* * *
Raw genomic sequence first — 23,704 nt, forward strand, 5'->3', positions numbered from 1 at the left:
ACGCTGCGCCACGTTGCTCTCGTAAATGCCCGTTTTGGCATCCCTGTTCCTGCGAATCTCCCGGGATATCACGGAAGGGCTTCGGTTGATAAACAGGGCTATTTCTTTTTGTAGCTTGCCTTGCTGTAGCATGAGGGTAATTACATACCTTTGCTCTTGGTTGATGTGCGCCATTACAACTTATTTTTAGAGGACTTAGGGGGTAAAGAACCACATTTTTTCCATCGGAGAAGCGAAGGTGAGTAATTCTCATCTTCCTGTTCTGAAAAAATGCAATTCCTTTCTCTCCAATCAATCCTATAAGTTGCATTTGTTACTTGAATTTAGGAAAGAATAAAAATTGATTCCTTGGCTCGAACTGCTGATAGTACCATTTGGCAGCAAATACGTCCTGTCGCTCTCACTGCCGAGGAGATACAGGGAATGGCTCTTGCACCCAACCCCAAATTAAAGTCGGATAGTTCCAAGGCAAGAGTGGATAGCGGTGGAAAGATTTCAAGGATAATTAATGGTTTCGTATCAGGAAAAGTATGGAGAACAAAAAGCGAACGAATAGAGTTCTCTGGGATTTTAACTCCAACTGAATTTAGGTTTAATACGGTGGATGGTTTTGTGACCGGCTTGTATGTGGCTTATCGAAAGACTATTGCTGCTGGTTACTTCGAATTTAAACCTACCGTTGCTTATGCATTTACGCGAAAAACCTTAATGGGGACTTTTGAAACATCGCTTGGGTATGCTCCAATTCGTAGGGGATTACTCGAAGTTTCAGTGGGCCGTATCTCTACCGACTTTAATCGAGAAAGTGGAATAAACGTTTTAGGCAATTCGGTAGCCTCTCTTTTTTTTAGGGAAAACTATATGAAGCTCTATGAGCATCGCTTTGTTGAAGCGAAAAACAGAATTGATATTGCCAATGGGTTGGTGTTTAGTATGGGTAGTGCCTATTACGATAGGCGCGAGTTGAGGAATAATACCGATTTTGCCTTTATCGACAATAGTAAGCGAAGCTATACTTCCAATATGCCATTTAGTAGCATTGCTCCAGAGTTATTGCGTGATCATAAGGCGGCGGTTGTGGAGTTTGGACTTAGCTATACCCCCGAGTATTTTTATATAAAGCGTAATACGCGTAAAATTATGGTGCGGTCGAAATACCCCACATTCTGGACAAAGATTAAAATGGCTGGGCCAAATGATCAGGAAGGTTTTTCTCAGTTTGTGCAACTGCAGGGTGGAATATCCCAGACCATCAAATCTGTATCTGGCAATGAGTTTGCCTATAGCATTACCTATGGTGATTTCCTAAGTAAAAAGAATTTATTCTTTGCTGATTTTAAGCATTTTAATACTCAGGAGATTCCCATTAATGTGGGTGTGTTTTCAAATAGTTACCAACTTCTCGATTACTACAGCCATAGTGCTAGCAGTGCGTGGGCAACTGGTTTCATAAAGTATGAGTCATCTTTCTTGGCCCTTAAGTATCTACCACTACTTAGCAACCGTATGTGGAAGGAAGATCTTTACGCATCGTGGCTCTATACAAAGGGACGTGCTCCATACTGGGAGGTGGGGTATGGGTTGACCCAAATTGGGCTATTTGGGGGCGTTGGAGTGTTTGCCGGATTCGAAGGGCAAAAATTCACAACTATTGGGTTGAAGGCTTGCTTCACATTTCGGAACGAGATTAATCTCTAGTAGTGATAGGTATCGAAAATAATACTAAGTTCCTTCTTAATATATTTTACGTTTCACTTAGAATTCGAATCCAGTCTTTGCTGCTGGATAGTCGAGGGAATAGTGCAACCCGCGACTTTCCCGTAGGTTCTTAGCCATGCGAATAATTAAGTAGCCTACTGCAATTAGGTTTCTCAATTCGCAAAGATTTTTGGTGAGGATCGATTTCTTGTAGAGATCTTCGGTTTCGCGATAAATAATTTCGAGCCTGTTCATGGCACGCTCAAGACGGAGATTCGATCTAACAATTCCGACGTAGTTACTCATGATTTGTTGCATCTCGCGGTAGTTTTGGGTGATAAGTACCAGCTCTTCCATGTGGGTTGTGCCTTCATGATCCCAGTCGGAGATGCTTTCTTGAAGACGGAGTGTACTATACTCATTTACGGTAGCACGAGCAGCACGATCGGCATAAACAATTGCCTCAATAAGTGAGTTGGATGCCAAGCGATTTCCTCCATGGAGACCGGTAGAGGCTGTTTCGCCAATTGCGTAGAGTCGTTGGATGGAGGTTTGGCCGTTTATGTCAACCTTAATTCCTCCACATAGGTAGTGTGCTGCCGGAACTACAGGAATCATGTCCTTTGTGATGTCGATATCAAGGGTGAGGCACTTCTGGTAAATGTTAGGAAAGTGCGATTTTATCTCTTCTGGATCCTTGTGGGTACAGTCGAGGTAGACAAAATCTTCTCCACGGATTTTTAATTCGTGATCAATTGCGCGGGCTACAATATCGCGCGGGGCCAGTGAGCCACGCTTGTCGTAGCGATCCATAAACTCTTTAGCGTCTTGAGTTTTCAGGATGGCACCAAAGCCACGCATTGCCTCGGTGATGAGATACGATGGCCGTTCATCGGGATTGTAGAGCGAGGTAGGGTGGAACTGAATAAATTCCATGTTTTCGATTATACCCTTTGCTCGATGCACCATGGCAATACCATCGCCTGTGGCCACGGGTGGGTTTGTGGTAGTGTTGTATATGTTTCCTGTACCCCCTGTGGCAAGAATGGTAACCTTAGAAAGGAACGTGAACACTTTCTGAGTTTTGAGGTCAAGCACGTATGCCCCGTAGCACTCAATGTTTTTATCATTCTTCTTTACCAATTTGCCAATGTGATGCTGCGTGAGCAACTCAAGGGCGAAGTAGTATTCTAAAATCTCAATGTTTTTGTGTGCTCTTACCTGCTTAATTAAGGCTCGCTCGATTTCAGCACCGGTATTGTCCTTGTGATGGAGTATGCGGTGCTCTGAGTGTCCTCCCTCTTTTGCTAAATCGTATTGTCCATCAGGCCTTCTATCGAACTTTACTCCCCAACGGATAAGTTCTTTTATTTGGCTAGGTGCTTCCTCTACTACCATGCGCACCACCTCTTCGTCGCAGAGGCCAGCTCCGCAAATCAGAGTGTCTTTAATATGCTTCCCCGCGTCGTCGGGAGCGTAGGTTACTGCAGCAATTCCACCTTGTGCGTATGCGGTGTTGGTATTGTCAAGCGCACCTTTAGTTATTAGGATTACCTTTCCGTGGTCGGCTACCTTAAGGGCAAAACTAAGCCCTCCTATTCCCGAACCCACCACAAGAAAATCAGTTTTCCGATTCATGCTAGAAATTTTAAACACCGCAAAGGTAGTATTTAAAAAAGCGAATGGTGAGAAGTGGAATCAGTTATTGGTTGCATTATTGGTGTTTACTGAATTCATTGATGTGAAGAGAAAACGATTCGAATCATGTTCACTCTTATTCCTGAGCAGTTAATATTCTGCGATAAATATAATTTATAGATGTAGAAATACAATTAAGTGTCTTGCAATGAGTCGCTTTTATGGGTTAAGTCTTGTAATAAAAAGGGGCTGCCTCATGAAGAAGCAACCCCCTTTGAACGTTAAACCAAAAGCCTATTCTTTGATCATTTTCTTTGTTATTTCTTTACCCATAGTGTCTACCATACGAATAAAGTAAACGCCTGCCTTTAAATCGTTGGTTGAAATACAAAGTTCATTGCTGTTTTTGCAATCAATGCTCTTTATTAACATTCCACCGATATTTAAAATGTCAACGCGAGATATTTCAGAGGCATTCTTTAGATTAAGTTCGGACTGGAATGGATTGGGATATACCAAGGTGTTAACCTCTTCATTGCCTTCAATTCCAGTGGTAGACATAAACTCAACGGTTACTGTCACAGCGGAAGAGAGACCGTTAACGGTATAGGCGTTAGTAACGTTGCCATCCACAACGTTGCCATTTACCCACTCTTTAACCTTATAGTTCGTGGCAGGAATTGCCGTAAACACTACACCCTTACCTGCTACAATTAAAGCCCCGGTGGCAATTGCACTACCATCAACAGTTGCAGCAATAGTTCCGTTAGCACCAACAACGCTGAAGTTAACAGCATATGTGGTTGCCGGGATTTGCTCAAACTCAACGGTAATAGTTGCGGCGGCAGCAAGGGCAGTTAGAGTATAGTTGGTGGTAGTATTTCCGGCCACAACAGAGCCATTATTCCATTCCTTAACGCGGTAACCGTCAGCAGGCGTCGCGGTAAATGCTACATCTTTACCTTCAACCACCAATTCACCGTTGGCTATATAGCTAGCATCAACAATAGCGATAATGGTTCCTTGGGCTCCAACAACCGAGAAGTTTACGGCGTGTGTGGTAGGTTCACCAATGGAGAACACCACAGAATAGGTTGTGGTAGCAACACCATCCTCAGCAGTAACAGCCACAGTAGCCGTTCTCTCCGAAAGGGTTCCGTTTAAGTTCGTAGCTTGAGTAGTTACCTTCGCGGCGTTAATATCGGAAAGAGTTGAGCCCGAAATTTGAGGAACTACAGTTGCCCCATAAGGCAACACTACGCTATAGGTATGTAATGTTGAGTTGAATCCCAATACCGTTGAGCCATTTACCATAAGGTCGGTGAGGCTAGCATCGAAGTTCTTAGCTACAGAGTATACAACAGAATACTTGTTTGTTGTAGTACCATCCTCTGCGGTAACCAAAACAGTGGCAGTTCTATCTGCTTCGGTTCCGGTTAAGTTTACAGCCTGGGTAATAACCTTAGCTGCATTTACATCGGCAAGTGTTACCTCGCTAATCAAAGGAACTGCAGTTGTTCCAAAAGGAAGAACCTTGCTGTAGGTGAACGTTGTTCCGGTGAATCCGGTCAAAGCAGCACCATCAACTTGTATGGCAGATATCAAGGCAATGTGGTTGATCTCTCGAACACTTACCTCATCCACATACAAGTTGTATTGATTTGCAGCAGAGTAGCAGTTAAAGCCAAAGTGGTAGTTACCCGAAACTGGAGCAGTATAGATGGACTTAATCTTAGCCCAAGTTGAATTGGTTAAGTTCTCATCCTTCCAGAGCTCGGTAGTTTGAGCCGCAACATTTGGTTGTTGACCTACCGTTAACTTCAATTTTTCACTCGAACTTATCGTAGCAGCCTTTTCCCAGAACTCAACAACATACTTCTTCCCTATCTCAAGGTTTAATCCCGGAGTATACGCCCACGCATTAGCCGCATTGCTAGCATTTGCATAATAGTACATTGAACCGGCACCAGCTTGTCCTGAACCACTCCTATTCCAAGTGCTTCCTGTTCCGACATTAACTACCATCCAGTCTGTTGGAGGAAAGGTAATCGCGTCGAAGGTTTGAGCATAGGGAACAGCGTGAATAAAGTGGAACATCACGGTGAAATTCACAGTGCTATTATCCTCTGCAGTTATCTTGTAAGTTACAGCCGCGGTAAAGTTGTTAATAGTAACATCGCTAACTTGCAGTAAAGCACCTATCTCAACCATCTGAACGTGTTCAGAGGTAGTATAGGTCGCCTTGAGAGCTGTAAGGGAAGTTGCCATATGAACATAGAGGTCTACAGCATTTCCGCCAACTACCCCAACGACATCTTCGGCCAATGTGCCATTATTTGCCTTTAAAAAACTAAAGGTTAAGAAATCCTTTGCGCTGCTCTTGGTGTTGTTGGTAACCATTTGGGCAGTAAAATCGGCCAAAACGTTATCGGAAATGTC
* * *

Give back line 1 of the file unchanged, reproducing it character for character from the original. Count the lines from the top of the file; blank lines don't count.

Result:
Raw genomic sequence first — 23,704 nt, forward strand, 5'->3', positions numbered from 1 at the left: